• France splashes out to deport Sri Lankans from Indian Ocean territory

    By Manuel Sanson (Le Poulpe.info)
    Mayotte, a French département in the Indian Ocean. © Reuters Mayotte, a French département in the Indian Ocean. © Reuters

    Authorities in Paris and on France's Indian Ocean overseas département of Mayotte seem set on deterring further Sri Lankan asylum seekers from coming to the impoverished archipelago. Even if, as a series of documents show, the cost to taxpayers of sending that message has been exorbitant. Manuel Sanson from investigative website Le Poulpe reports

  • The threat to France's fight against white collar crime and corruption

    Concerns have been raised privately within the French justice system about the involvement of the government and in particular the Élysée in picking the successor to Éliane Houlette as head of the country's national financial crimes prosecution unit, the Parquet National Financier (PNF). This is because the PNF is currently handling two investigations which are particularly sensitive for the presidency. One is into the Russian security contracts involving former Élysée security aide Alexandre Benalla. The other probe is into President Emmanuel Macron's chief of staff Alexis Kohler over an alleged conflict of interest. Fabrice Arfi, Michel Deléan and Antton Rouget report.

  • Probe into how French laboratory worker died from Creutzfeldt-Jakob disease

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    A research laboratory at INRA. © DR A research laboratory at INRA. © DR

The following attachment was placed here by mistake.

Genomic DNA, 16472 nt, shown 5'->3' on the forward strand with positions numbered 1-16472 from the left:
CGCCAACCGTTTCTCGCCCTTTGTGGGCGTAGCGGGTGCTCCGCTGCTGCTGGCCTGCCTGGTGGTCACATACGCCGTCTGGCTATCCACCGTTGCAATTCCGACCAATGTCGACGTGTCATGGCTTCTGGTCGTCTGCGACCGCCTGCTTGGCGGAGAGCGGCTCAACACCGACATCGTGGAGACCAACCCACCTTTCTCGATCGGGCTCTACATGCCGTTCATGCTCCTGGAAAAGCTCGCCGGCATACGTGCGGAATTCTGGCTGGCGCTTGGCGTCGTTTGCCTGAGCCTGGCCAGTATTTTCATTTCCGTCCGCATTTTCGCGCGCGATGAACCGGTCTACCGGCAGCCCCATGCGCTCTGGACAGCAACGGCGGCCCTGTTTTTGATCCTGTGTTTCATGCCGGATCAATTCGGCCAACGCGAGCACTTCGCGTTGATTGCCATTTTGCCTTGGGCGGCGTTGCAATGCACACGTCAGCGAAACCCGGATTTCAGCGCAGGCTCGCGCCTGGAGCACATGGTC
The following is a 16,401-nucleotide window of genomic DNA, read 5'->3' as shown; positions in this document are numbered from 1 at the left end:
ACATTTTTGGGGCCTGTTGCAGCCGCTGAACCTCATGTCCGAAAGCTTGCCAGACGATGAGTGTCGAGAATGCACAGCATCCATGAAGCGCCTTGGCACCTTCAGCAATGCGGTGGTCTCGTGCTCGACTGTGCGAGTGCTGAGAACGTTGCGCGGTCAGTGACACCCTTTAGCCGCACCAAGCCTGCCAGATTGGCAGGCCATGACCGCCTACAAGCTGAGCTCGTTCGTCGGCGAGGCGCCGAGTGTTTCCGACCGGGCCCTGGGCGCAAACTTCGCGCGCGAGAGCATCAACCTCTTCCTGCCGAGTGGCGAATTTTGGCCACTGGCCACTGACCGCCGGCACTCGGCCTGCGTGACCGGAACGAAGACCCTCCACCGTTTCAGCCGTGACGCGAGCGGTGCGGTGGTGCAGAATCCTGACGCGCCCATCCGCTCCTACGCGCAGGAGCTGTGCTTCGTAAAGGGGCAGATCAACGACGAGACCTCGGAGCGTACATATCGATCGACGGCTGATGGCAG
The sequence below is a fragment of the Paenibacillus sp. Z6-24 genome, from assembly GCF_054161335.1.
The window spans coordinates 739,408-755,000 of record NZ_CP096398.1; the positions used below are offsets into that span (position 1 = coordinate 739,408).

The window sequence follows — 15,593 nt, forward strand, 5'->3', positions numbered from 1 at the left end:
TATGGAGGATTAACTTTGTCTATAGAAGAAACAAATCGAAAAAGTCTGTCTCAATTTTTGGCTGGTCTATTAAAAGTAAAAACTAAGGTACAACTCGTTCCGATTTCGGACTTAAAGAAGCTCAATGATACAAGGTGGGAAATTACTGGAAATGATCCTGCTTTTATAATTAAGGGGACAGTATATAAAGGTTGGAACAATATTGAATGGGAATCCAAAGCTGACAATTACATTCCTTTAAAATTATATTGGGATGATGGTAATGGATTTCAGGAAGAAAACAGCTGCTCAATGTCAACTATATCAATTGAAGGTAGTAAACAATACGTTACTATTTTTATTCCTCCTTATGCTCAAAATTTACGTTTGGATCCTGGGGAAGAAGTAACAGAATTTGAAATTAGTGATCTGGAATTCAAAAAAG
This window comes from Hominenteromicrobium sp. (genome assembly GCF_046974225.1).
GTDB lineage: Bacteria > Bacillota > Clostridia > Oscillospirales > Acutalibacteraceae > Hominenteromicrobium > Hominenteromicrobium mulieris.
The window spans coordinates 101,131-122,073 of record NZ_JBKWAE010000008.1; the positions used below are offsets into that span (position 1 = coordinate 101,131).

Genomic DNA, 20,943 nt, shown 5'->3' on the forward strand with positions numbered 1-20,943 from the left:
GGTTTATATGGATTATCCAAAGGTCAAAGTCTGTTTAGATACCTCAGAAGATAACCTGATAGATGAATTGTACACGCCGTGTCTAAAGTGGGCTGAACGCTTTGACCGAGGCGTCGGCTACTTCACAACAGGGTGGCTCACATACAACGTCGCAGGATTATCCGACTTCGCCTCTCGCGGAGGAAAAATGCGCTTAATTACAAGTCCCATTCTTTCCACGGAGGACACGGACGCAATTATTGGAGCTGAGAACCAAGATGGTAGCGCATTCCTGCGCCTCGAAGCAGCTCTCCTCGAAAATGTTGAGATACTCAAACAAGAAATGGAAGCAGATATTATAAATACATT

Émilie, a 33-year-old laboratory technician, died in June 2018 from Creutzfeldt-Jakob disease, the human variant of so-called mad cow disease. Her family has now lodged an official complaint of manslaughter and endangering lives against France's national agricultural research institute, INRA, where the young woman was working when she contracted the disease. The evidence suggests that there were health and safety failings on the part of this prestigious institute. Meanwhile the Ministry of Education, which oversees the research body, has launched an investigation. Pascale Pascariello reports.

     

  • Friend of French prime minister to stand trial after 'assaulting' policeman

    Édouard Philippe and Khalid Bouksib. © DR Édouard Philippe and Khalid Bouksib. © DR

    A friend of French prime minister Édouard Philippe was arrested and placed in custody on Sunday June 23rd for having reportedly hit an off-duty police officer. According to legal sources he was, unusually, freed just a few hours later after having claimed – falsely - that he was the premier's diplomatic advisor. He is now due to face trial in November on charges that include passing himself off as a ministerial advisor. Fabrice Arfi, Antton Rouget and Matthieu Suc report

  • Document implicates Qatari ruler's chief aide in athletics 'corruption' probe

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    Confidential documents seen by Mediapart and British daily The Guardian suggest that the chief of staff of Qatari ruler Sheikh Tamim bin Hamad Al-Thani was involved in negotiating payments that are suspected by a French judicial probe of being used in a corruption plot for the attribution of the World Championships of the International Association of Athletics Federations (IAAF). It also suggests that Nasser Al-Khelaifi, the chairman and CEO of BeIN Sport media group and president of French football club PSG, played a greater role in the alleged plot than he has hitherto told the French judicial investigation. Yann Philippin reports.